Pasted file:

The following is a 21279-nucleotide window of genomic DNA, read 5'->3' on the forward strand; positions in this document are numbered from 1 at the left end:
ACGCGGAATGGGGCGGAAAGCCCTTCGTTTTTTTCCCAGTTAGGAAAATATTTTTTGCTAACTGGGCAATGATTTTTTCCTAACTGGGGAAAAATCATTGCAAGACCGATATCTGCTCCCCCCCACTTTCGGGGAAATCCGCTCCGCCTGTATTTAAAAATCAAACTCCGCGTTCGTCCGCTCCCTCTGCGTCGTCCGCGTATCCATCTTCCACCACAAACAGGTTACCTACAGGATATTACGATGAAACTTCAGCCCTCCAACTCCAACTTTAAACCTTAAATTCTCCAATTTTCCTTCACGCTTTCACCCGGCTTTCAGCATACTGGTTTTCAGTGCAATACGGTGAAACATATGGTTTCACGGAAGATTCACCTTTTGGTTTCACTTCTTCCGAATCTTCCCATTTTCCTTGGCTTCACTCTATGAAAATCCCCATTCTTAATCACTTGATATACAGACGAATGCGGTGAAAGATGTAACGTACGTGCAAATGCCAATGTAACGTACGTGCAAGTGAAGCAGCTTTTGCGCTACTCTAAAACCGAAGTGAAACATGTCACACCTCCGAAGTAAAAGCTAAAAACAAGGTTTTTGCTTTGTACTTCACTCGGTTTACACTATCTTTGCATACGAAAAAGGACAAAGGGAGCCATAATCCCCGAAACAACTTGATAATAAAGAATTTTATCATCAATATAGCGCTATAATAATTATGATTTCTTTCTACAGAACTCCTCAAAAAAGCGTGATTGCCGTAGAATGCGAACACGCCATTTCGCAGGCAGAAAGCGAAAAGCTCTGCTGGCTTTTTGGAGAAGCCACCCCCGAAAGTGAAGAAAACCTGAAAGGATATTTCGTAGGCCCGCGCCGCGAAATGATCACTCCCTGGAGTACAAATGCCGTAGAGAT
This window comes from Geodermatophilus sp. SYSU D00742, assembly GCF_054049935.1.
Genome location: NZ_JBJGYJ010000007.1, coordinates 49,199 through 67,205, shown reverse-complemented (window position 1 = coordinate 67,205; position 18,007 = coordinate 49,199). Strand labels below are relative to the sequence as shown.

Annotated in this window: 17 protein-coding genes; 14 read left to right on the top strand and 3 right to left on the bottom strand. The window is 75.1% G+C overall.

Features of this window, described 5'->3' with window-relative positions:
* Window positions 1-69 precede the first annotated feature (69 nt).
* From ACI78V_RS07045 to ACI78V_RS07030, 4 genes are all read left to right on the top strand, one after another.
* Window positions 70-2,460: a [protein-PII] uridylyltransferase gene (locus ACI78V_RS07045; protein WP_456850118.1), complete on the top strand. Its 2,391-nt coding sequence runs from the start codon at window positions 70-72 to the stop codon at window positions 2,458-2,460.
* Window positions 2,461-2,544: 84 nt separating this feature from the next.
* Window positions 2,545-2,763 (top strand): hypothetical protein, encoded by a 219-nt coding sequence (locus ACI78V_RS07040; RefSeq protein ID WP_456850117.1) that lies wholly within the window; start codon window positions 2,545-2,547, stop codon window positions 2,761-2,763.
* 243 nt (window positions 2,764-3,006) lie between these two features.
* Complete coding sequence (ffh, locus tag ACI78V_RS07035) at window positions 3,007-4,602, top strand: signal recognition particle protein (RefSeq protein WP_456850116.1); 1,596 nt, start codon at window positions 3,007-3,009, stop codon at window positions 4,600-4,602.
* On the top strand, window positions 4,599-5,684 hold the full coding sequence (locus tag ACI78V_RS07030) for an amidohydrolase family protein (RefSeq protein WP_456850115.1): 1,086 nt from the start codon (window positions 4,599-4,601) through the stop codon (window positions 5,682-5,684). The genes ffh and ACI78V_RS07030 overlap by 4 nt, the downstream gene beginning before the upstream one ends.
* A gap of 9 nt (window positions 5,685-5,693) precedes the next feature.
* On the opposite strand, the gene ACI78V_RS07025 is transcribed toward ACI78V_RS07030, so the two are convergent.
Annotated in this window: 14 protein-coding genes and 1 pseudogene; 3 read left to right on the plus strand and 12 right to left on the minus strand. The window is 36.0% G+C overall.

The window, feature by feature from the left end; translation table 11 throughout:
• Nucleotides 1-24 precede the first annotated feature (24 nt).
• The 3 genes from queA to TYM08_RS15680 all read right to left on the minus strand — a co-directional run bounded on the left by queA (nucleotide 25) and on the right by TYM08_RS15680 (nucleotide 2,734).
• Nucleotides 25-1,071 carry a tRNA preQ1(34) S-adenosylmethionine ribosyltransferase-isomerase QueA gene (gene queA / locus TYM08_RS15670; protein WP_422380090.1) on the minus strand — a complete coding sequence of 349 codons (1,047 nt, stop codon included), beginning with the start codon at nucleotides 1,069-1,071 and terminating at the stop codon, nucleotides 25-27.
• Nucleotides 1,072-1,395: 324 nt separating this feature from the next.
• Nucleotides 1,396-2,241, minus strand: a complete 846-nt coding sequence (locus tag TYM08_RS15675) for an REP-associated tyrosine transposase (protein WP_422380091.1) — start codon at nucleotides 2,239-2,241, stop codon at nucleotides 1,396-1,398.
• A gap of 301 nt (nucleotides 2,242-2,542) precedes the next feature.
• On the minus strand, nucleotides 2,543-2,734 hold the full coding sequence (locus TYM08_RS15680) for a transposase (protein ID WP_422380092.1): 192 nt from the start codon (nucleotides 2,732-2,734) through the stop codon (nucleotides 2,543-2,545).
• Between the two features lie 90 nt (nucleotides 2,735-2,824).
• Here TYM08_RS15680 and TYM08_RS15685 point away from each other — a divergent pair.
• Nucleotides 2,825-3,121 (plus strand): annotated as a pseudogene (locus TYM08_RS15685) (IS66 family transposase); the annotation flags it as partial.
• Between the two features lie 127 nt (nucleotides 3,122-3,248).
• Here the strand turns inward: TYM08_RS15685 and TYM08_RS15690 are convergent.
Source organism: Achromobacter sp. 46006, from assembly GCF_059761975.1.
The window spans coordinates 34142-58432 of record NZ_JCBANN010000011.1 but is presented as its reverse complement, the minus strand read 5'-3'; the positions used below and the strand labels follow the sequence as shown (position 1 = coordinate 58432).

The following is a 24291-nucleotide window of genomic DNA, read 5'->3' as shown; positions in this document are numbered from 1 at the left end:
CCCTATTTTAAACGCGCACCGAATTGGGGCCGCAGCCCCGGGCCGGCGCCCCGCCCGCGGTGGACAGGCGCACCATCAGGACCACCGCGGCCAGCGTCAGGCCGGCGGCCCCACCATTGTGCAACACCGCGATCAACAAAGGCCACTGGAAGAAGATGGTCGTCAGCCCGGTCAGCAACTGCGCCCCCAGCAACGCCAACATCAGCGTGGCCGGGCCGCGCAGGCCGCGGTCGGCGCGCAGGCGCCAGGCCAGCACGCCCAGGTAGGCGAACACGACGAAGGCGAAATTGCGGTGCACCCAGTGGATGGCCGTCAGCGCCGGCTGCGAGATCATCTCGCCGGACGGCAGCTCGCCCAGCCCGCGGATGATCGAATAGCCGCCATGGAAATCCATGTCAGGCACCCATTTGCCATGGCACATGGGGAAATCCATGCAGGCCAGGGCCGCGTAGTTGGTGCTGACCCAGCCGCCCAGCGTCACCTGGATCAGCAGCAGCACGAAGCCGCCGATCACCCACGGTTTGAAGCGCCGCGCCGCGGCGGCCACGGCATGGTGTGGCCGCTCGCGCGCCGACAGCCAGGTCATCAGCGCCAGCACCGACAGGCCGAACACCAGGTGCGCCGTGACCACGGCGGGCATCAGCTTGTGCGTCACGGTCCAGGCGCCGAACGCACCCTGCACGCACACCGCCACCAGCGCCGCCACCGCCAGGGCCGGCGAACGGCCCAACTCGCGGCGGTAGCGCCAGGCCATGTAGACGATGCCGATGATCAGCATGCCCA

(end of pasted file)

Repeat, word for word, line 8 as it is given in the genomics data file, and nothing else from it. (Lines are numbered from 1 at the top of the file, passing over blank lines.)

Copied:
* From ACI78V_RS07045 to ACI78V_RS07030, 4 genes are all read left to right on the top strand, one after another.